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Ungrateful or Honorable: A Re-examination of the Word Kanūd in Qur'ān 100 (al-'Ādiyāt)

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In a previous study, and building on the work of Günter Lüling and Christoph Luxenberg, I argued that the first five verses of Q100 were either misunderstood or deliberately modified by the Qur'an editors from an original text that can be characterized as a pre-Islamic hymn. Instead of the traditional Muslim interpretation of horses charging into battle and striking at the enemy, the "reconstructed" version presents an image of maidens going out in the morning and lighting a flame to benefit others.

This paper focuses on the second half of the sūra, vv. 6-11. Starting with a reexamination of the word kanūd in v. 6, which is a hapax legomenon in the Qur'an and which is virtually non-existent in the language in general, I argue for a radically different interpretation of these verses. Evidence is provided from the sūra itself, from other parts of the Qur'an, and from a comparison with a related form in Hebrew, a language which is known to have influenced the Qur'an. Just as the reconstruction of vv. 1-5 results in an image of peace and sharing in place of war and destruction, the reconstruction of vv. 6-12 results in an image of man honoring and glorifying his Lord and loving to do good deeds rather than a selfish and ungrateful creature whose selfishness and ingratitude cannot be hidden from God.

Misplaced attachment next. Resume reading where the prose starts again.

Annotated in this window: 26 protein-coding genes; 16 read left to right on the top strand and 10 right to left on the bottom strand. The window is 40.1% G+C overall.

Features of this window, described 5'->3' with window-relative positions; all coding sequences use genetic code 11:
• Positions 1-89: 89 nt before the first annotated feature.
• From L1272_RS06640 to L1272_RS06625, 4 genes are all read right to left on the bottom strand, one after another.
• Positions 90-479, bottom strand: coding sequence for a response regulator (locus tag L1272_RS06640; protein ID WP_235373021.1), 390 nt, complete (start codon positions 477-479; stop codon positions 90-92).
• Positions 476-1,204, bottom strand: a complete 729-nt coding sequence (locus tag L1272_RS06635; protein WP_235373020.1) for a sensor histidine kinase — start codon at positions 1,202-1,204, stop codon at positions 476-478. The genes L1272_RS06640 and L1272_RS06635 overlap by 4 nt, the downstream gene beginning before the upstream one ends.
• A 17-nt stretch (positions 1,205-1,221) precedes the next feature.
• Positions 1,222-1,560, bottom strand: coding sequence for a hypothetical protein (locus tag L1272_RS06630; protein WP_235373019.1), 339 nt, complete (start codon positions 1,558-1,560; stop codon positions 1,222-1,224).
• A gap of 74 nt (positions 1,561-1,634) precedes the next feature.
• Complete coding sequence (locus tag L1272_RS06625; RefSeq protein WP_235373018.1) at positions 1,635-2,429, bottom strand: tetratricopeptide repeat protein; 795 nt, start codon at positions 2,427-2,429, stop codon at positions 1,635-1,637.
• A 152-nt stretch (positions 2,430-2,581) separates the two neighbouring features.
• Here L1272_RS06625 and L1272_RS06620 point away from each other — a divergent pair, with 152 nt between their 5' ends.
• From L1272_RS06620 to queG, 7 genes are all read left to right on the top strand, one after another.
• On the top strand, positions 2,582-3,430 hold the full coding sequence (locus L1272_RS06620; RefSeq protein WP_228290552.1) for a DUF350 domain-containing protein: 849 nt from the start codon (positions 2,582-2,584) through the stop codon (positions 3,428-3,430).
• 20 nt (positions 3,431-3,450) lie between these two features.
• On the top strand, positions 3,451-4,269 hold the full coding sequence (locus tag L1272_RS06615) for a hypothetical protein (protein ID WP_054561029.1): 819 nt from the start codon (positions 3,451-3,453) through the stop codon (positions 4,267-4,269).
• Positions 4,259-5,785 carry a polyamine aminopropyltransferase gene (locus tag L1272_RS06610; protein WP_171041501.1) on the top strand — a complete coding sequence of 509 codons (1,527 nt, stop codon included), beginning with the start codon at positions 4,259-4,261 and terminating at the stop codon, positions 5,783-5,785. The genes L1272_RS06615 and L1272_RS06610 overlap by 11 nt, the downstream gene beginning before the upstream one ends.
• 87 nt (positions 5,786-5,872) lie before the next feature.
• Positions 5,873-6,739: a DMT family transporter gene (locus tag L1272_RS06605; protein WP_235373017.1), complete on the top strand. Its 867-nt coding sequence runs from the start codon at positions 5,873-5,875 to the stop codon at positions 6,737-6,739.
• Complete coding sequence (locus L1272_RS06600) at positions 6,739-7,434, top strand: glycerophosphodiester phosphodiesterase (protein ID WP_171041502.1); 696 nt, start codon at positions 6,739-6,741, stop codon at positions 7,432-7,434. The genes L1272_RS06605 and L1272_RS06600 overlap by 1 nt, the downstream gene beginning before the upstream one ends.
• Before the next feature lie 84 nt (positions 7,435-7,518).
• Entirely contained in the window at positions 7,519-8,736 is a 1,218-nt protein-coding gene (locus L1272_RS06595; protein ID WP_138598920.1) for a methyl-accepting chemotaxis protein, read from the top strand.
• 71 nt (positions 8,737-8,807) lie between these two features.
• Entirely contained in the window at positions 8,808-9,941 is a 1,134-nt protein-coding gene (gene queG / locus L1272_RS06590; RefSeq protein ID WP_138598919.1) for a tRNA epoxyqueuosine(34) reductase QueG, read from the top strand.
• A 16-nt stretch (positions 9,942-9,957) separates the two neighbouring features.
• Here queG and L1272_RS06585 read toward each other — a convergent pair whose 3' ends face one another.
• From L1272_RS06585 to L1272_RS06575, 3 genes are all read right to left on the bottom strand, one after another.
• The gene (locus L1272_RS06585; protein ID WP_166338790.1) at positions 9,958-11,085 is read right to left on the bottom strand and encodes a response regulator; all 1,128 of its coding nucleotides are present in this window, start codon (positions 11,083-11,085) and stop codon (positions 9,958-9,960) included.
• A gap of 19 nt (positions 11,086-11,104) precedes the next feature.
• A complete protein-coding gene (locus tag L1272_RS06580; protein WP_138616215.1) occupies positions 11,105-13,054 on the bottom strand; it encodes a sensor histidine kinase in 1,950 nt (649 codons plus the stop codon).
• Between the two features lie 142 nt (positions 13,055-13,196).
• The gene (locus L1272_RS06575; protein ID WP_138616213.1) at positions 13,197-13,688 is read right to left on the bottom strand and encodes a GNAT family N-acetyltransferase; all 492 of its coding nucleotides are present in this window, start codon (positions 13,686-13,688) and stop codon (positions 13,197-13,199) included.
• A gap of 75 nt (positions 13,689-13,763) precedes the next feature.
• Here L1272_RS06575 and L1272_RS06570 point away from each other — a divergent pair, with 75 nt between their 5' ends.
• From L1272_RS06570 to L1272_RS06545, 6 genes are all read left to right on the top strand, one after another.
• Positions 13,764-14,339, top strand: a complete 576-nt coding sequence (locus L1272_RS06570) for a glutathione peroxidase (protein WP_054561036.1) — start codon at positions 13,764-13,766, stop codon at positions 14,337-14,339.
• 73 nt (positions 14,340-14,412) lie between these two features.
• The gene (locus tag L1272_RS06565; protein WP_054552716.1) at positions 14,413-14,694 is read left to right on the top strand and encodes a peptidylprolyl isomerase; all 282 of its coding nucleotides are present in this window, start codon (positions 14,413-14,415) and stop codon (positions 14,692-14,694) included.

One of the problems with the traditional interpretation of Q100 is the lack of thematic unity: vv. 1-5 portray horses charging into battle, while vv. 6-11 condemn man as being an ingrate. My reconstruction of the sūra gives it a high degree of coherence. The first half shows women doing good deeds in worship, while the second confirms that mankind loves to do good deeds in the service of God and that God knows all about such deeds.

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Affiliations: 1: Cornell University


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